Anyway. Last week, David Cameron confirmed that he would use Britain's opt-out to ensure that we wouldn't have to play any part in dealing with the tens of thousands of migrants washing up on Europe's southern shores. Most countries will take a few of these guys, to ensure the whole burden of housing and feeding them doesn’t fall so heavily on the Italians; Britain, though, will not take any.

On leaving the summit, our prime minister said what a successful meeting it had been because they'd let him talk about his plans for reform. Maybe I'm being cynical, but it's hard to imagine footage of that doing the rounds as a feel-good tear-jerker in half a century’s time.

I'm not trying to draw direct parallels between the Nazis' treatment of European Jewry and the things that are causing today’s crisis in the Mediterranean. That would be silly. But one lesson you can take from the Winton story is that posterity favours compassion. The man who did the right thing is now feted as a national hero. The newspapers who described Jewish refugees as alien invaders look like shits.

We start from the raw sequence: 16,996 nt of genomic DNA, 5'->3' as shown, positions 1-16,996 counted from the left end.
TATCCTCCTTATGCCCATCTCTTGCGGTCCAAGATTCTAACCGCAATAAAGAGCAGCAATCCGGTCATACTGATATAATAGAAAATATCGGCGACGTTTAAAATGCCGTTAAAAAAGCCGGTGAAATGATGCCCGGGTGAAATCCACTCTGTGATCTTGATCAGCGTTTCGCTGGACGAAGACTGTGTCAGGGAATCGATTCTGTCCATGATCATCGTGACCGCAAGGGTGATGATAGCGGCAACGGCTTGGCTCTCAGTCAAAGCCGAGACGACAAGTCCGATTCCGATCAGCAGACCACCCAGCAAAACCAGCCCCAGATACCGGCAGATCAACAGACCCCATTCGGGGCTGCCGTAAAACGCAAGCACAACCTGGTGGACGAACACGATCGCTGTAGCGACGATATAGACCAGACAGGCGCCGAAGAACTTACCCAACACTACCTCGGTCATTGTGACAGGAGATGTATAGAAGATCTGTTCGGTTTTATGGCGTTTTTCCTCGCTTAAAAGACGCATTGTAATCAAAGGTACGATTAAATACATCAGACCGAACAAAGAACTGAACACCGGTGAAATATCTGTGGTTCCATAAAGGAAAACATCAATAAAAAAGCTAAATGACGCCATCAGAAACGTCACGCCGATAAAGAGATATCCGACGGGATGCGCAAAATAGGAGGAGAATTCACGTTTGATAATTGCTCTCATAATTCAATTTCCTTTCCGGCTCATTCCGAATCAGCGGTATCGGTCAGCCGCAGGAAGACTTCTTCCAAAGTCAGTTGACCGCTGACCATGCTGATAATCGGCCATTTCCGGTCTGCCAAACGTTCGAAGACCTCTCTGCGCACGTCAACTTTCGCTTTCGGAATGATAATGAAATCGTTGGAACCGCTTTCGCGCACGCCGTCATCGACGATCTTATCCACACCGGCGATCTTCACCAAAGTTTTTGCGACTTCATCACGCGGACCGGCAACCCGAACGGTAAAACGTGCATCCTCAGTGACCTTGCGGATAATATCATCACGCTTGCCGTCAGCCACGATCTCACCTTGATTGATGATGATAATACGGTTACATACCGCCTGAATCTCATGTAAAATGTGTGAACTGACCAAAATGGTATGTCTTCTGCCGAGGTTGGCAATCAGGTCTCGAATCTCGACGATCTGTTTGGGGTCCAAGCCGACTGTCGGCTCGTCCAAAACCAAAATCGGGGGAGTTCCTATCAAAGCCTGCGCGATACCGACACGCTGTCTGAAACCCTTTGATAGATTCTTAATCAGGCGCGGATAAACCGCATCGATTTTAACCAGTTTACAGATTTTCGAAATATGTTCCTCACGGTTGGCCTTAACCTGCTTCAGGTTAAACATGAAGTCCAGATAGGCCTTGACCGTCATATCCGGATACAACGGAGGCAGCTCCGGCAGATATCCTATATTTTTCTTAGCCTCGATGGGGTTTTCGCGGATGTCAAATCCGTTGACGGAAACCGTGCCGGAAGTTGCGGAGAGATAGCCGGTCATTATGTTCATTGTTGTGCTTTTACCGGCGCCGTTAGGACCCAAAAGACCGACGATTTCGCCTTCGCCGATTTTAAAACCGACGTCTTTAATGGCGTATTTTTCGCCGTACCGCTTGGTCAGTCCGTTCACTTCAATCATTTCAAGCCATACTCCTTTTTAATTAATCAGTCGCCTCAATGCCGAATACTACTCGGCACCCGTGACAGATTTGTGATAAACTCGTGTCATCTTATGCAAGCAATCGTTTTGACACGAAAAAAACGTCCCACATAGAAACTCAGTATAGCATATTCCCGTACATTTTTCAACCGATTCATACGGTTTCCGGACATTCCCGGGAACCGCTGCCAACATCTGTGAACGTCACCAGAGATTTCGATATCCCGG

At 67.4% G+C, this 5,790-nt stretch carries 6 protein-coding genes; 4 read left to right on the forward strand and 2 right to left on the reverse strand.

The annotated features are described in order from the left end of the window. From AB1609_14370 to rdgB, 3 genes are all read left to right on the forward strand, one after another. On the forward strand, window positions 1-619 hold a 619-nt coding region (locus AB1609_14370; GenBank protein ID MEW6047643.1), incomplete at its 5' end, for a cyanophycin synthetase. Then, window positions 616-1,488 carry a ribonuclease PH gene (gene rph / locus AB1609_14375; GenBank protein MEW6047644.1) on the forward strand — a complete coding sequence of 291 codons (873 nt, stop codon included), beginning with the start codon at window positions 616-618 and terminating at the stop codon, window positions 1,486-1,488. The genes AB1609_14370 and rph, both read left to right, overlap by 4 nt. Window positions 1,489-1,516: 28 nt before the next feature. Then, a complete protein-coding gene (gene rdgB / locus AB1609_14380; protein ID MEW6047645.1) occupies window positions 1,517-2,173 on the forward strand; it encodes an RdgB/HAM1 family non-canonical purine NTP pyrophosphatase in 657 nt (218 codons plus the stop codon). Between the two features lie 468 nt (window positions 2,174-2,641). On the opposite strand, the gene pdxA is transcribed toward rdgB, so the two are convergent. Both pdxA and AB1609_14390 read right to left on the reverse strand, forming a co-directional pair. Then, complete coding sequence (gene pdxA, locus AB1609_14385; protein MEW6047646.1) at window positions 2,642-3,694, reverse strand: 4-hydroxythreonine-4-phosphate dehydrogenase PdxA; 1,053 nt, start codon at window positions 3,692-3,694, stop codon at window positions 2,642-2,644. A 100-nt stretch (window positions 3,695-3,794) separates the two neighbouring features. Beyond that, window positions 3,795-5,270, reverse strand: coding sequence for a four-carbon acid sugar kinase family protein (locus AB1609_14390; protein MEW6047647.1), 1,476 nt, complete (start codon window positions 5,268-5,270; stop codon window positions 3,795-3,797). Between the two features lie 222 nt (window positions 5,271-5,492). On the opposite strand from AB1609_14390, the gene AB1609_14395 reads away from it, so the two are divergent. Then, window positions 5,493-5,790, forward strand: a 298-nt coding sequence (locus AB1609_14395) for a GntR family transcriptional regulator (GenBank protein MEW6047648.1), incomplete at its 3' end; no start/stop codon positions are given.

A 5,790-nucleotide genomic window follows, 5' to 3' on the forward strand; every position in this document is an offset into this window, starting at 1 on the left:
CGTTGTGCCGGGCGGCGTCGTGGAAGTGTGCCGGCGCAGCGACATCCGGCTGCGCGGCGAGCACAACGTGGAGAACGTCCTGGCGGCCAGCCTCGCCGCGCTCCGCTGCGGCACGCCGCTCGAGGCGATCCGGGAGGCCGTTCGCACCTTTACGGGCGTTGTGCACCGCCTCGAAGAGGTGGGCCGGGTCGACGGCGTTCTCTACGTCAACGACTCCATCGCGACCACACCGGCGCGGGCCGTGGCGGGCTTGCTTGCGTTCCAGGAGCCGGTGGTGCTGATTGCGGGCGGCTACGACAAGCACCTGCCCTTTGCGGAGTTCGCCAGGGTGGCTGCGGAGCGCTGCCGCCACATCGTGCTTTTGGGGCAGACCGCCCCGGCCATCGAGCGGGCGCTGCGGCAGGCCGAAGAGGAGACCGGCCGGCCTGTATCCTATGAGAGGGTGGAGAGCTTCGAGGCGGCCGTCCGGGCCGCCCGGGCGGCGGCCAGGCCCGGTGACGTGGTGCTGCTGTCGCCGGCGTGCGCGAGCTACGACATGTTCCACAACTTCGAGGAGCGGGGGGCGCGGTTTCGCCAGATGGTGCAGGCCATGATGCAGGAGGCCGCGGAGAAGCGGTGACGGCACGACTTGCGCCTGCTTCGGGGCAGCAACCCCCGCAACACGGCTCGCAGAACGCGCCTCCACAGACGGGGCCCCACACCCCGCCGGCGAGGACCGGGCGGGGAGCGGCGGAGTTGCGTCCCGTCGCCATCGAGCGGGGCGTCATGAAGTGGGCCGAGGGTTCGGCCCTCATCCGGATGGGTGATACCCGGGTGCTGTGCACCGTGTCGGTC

Those newspapers are still at it, and Britain’s policies are still being influenced by their coverage. Cameron, as a politician, needs the approval of the Mail and the Express in a way that Winton never did.

Nonetheless, he just won a majority we all thought was impossible: today, he has as much political capital as he's ever likely to have. He could have used some of that here – could have said that these migrants are human beings, in need of help; that our friends and allies across the channel need international support to address this crisis; that it would be an act of moral cowardice for Britain not to play its part, just because a few tabloid newspapers would object.

But no. Instead, our prime minister decided he’d rather look big in front of the same newspapers that once warned us of the flood of Jewish refugees.

I'm sure there has been a time I've been less proud to be British, but it doesn't immediately come to mind.

Still, Cameron clearly knows what he’s doing. No doubt, this rejection of European solidarity will have done wonders to win him friends in his campaign for European reform.